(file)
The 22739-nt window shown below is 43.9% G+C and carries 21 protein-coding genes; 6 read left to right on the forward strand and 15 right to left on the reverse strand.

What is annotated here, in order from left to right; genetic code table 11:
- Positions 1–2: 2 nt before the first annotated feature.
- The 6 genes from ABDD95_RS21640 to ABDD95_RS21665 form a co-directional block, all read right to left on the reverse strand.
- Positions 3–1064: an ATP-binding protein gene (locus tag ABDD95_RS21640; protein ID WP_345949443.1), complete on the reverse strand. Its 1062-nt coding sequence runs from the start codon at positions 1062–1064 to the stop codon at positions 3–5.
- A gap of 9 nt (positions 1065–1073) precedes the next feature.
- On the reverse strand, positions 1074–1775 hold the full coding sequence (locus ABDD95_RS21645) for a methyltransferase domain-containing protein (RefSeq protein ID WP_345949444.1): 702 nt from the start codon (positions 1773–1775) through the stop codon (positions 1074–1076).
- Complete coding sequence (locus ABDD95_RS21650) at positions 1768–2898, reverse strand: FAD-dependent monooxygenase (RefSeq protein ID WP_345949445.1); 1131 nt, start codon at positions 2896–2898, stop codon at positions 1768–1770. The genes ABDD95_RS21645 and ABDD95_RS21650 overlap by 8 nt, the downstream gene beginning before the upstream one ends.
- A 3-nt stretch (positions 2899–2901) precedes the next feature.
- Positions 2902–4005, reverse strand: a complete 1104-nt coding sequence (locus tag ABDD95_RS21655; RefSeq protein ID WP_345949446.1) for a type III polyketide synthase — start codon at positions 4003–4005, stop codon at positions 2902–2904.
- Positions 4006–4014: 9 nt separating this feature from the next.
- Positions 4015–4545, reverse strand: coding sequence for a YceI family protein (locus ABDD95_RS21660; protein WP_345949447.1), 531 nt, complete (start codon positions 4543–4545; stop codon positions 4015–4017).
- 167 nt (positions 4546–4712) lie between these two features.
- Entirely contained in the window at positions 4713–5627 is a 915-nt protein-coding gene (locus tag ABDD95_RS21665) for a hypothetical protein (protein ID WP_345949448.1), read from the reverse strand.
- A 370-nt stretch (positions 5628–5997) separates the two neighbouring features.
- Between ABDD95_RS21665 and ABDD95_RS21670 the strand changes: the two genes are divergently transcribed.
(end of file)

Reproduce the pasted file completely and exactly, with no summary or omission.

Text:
The 22739-nt window shown below is 43.9% G+C and carries 21 protein-coding genes; 6 read left to right on the forward strand and 15 right to left on the reverse strand.

What is annotated here, in order from left to right; genetic code table 11:
- Positions 1–2: 2 nt before the first annotated feature.
- The 6 genes from ABDD95_RS21640 to ABDD95_RS21665 form a co-directional block, all read right to left on the reverse strand.
- Positions 3–1064: an ATP-binding protein gene (locus tag ABDD95_RS21640; protein ID WP_345949443.1), complete on the reverse strand. Its 1062-nt coding sequence runs from the start codon at positions 1062–1064 to the stop codon at positions 3–5.
- A gap of 9 nt (positions 1065–1073) precedes the next feature.
- On the reverse strand, positions 1074–1775 hold the full coding sequence (locus ABDD95_RS21645) for a methyltransferase domain-containing protein (RefSeq protein ID WP_345949444.1): 702 nt from the start codon (positions 1773–1775) through the stop codon (positions 1074–1076).
- Complete coding sequence (locus ABDD95_RS21650) at positions 1768–2898, reverse strand: FAD-dependent monooxygenase (RefSeq protein ID WP_345949445.1); 1131 nt, start codon at positions 2896–2898, stop codon at positions 1768–1770. The genes ABDD95_RS21645 and ABDD95_RS21650 overlap by 8 nt, the downstream gene beginning before the upstream one ends.
- A 3-nt stretch (positions 2899–2901) precedes the next feature.
- Positions 2902–4005, reverse strand: a complete 1104-nt coding sequence (locus tag ABDD95_RS21655; RefSeq protein ID WP_345949446.1) for a type III polyketide synthase — start codon at positions 4003–4005, stop codon at positions 2902–2904.
- Positions 4006–4014: 9 nt separating this feature from the next.
- Positions 4015–4545, reverse strand: coding sequence for a YceI family protein (locus ABDD95_RS21660; protein WP_345949447.1), 531 nt, complete (start codon positions 4543–4545; stop codon positions 4015–4017).
- 167 nt (positions 4546–4712) lie between these two features.
- Entirely contained in the window at positions 4713–5627 is a 915-nt protein-coding gene (locus tag ABDD95_RS21665) for a hypothetical protein (protein ID WP_345949448.1), read from the reverse strand.
- A 370-nt stretch (positions 5628–5997) separates the two neighbouring features.
- Between ABDD95_RS21665 and ABDD95_RS21670 the strand changes: the two genes are divergently transcribed.